Marx definitely has written XXVII here so I have changed this number, page backs his number XXVIII.

A non-objective being is a non-being.

Suppose a being which is neither an object itself, nor has an object. Such a being, in the first place, would be the unique being: there would exist no being outside it - it would exist solitary and alone. For as soon as there are objects outside me, as soon as I am not alone, I am another - another reality than the object outside me. For this third object I am thus a different reality than itself; that is, I am its object. Thus, to suppose a being which is not the object of another being is to presuppose that no objective being exists. As soon as I have an object, this object has me for an object. But a non-objective being is an unreal, non-sensual thing - a product of mere thought (i.e., of mere imagination) - an abstraction. To be sensual, that is, to be really existing, means to be an object of sense, to be a sensuous object, and thus 'to have sensual objects outside oneself objects of one's sensuality. To be sensual is to suffer.

Man as an objective, sensual being is therefore a suffering being--and because he feels that he suffers, a passionate being. Passion is the essential power of man energetically bent on its object.

But man is not merely a natural being: he is a human natural being. That is to say, he is a being for himself. Therefore he is a species-being, and has to confirm and manifest himself as such both in his being and in his knowing. Therefore, human objects are not natural objects as they immediately present themselves, and neither is human sense as it immediately is--as it is objectively--human sensibility, human objectivity. Neither nature objectively nor nature subjectively is directly given in a form adequate to the human being. And as everything natural has to come into being, man too has his act of origin--history--which, however, is for him a known history, and hence as an act of origin it is a conscious self-transcending act of origin. History is the true natural history of man (on which more later).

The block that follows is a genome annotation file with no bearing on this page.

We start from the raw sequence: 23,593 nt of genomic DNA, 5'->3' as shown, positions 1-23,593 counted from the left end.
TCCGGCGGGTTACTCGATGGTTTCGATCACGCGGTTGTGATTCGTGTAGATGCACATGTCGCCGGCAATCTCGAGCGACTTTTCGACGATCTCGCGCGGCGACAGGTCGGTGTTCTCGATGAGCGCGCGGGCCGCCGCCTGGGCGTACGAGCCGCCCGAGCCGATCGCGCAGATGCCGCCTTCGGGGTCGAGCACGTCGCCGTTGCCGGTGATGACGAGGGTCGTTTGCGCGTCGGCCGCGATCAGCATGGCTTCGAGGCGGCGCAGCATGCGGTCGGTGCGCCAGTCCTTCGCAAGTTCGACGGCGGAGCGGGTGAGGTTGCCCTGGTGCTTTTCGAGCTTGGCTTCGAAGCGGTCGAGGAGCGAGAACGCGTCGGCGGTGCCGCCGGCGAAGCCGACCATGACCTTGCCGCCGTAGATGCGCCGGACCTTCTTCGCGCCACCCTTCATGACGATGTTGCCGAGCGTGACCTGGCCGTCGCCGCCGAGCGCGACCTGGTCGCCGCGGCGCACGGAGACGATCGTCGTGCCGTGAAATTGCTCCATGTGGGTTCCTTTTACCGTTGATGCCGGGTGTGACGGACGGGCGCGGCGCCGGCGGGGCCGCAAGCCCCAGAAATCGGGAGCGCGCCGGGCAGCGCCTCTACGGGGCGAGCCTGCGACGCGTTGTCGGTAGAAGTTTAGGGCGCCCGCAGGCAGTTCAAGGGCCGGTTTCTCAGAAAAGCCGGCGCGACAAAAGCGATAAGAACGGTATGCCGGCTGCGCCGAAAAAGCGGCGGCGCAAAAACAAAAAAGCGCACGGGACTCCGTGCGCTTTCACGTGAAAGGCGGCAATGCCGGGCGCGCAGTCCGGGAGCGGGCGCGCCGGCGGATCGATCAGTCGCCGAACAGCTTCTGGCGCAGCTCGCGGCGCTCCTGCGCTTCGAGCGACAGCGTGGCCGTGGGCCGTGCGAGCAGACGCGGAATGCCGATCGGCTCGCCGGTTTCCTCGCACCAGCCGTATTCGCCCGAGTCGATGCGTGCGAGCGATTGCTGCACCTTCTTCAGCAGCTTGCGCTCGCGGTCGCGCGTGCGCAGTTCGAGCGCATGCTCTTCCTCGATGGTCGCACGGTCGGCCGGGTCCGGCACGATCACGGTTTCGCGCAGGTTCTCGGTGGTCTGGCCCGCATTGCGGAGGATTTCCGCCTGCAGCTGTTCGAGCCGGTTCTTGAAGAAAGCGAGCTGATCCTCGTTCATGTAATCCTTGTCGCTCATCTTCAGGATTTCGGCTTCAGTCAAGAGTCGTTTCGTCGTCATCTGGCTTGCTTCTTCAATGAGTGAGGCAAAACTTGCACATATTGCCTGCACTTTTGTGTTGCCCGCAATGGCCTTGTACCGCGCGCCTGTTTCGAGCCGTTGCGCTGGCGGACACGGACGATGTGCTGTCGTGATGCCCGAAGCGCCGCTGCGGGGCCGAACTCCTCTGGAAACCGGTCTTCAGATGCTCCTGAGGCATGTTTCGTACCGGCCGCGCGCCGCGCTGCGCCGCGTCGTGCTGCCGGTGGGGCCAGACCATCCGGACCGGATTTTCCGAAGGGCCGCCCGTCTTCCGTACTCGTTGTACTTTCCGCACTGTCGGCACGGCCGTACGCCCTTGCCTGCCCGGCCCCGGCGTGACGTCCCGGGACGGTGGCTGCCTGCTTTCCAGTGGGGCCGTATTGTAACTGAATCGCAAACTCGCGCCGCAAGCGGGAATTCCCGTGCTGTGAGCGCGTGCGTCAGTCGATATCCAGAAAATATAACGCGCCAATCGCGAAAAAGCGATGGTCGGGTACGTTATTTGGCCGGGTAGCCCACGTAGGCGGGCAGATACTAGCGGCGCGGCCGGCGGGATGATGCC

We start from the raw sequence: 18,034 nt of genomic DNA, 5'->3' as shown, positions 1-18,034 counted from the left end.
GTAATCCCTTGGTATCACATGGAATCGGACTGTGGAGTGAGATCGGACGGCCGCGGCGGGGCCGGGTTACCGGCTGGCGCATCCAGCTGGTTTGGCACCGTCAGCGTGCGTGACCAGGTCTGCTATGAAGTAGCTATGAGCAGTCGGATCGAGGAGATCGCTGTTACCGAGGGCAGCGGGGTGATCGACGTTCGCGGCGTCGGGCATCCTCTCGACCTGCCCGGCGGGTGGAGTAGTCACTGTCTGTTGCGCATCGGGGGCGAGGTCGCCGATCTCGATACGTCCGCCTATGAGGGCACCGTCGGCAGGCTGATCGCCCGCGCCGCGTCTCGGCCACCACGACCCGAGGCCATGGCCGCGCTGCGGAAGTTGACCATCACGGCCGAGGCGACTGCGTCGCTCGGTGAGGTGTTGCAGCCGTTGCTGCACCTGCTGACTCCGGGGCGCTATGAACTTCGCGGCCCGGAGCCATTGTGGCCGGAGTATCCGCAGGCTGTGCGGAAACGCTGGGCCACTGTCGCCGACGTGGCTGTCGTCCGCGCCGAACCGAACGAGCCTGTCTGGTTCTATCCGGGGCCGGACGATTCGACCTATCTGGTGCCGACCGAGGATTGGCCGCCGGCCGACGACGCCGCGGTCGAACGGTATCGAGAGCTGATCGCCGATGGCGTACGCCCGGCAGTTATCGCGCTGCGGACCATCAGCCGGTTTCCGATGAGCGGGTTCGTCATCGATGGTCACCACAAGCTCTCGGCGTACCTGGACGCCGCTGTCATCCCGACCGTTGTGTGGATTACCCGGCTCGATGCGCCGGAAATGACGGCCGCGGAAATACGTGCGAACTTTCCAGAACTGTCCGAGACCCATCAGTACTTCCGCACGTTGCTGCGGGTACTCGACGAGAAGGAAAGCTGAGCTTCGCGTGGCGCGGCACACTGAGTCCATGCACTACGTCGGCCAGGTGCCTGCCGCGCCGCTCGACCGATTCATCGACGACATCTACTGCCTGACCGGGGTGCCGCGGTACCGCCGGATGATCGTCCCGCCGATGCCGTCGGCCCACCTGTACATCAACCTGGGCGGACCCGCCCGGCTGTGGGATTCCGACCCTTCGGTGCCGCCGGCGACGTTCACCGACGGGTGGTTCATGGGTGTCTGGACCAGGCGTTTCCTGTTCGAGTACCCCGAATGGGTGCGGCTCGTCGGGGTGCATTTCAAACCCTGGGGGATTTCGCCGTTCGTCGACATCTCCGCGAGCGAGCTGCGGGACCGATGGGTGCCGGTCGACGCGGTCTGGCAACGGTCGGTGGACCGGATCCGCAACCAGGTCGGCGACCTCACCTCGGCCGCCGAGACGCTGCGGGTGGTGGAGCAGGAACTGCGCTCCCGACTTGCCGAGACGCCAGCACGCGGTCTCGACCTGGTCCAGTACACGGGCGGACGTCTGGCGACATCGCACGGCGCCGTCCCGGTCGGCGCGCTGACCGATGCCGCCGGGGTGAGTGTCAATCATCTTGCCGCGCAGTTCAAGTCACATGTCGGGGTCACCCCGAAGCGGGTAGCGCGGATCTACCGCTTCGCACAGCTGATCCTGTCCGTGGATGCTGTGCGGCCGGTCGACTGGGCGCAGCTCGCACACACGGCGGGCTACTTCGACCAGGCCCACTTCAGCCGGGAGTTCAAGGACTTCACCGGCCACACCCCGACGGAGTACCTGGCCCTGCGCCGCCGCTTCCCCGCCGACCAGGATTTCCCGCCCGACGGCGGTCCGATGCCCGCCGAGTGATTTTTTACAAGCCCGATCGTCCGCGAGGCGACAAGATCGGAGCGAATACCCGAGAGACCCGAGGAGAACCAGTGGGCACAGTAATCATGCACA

Thirdly, because this positing of thinghood is itself only an illusion, an act contradicting the nature of pure activity, it has to be cancelled again and thinghood denied.

Re 3, 4, 5 and 6. (3) This externalisation of consciousness has not merely a negative but a positive significance, and (4) it has this meaning not merely for us or intrinsically, but for consciousness itself. (5) For consciousness the negative of the object, its annulling of itself, has positive significance, i. e., consciousness knows this nullity of the object - because it alienates itself; for in this alienation it knows itself as object, or, for the sake of the indivisible unity of being-for-itself, the object as itself. (6) On the other hand, there is also this other moment in the process, that consciousness has also just as much superseded this alienation and objectivity and resumed them into itself, being thus at home in its other-being as such.

As we have already seen, the appropriation of what is estranged and objective, or the annulling of objectivity in the form of estrangement (which has to advance from indifferent strangeness to real, antagonistic estrangement), means likewise or even primarily for Hegel that it is objectivity which is to be annulled, because it is not the determinate character of the object, but rather its objective character that is offensive and constitutes estrangement for self-consciousness. The object is therefore something negative, self-annulling - a nullity. This nullity of the object has not only a negative but a positive meaning for consciousness, since this nullity of the object is precisely the self-confirmation of the non-objectivity, of the

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